A report has revealed that most big cities in China have failed to publish adequate pollution information in 2011.
The cities failed despite the establishment and consolidation of a nationwide environmental protection transparency mechanism.
Only 19 out of 113 cities got a passing score of 60 out of 100, based on the Pollution Information Transparency Index, jointly developed by the Beijing-based Institute of Public and Environmental Affairs (IPE) and US-based Natural Resources Defense Council.
According to The China Daily, some major polluting provinces, such as Shandong and Sichuan, and the Inner Mongolia autonomous region, were criticized over their poor performance with regard to publishing pollution information.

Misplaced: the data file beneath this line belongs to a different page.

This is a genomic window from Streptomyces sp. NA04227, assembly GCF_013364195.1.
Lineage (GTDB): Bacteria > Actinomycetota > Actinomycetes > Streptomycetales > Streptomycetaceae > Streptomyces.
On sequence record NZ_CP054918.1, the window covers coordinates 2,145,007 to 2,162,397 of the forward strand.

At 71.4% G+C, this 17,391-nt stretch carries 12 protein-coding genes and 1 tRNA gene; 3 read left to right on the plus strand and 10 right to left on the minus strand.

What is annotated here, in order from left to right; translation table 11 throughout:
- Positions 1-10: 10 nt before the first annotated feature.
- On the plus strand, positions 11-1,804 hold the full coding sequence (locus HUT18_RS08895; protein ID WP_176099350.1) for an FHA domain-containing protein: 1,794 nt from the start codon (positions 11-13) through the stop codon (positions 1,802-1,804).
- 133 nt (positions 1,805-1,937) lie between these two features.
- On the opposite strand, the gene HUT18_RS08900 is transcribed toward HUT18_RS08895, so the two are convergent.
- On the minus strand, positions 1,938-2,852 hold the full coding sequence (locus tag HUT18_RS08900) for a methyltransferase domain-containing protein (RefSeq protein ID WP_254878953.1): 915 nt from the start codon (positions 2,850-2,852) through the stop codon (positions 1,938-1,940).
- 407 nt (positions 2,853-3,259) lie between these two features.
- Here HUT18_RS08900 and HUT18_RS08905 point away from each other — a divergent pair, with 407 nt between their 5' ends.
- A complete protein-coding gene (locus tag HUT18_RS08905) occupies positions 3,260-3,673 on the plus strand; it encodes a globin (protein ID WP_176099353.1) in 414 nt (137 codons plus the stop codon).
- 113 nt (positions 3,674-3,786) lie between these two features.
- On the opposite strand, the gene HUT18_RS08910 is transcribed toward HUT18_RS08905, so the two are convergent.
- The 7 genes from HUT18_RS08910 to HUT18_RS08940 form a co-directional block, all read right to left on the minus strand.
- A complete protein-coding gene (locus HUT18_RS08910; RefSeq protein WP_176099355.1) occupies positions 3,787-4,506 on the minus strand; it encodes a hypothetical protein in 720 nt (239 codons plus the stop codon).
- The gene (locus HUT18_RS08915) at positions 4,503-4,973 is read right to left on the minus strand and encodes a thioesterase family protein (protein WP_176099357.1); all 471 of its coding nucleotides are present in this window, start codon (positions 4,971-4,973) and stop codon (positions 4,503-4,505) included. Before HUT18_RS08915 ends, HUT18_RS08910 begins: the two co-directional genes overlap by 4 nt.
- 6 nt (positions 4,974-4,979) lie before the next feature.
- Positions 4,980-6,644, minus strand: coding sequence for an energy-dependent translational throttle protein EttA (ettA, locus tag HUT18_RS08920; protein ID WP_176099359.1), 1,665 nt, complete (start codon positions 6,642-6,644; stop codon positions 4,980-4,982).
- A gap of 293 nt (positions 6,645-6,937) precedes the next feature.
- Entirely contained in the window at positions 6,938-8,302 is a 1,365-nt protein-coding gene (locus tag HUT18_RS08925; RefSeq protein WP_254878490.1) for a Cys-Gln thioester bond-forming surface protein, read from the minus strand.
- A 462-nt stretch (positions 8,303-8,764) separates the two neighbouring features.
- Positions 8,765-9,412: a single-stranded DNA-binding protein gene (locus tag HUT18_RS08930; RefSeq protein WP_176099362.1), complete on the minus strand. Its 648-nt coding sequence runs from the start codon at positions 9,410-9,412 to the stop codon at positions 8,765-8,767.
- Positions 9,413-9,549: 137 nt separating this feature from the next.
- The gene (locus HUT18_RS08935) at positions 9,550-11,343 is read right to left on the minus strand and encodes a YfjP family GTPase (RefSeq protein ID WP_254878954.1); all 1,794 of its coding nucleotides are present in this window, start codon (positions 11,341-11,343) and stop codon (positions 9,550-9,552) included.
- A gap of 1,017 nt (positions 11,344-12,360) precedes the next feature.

"For instance, Shandong province, the country's biggest emitter of sulfur dioxide and nitrogen oxide (two major air pollutants), even saw some of its cities regressing on information disclosure," said Ma Jun, director of IPE.
Cities in western China are generally lagging behind on publishing pollution information. This is seen as cause for concern because the development of the country's vast and ecologically fragile western region has already brought with it polluting industries.
According to the report, environmental experts found that the stubbornness of those local governments that withhold pollution information is the major obstacle.
"This is because some local officials are still obsessed with making decisions without listening to public opinion and some are simply afraid that publishing pollution information will reveal problems and cause themselves trouble," said Liu Shuai, from the environmental protection committee at Hunan provincial people's congress.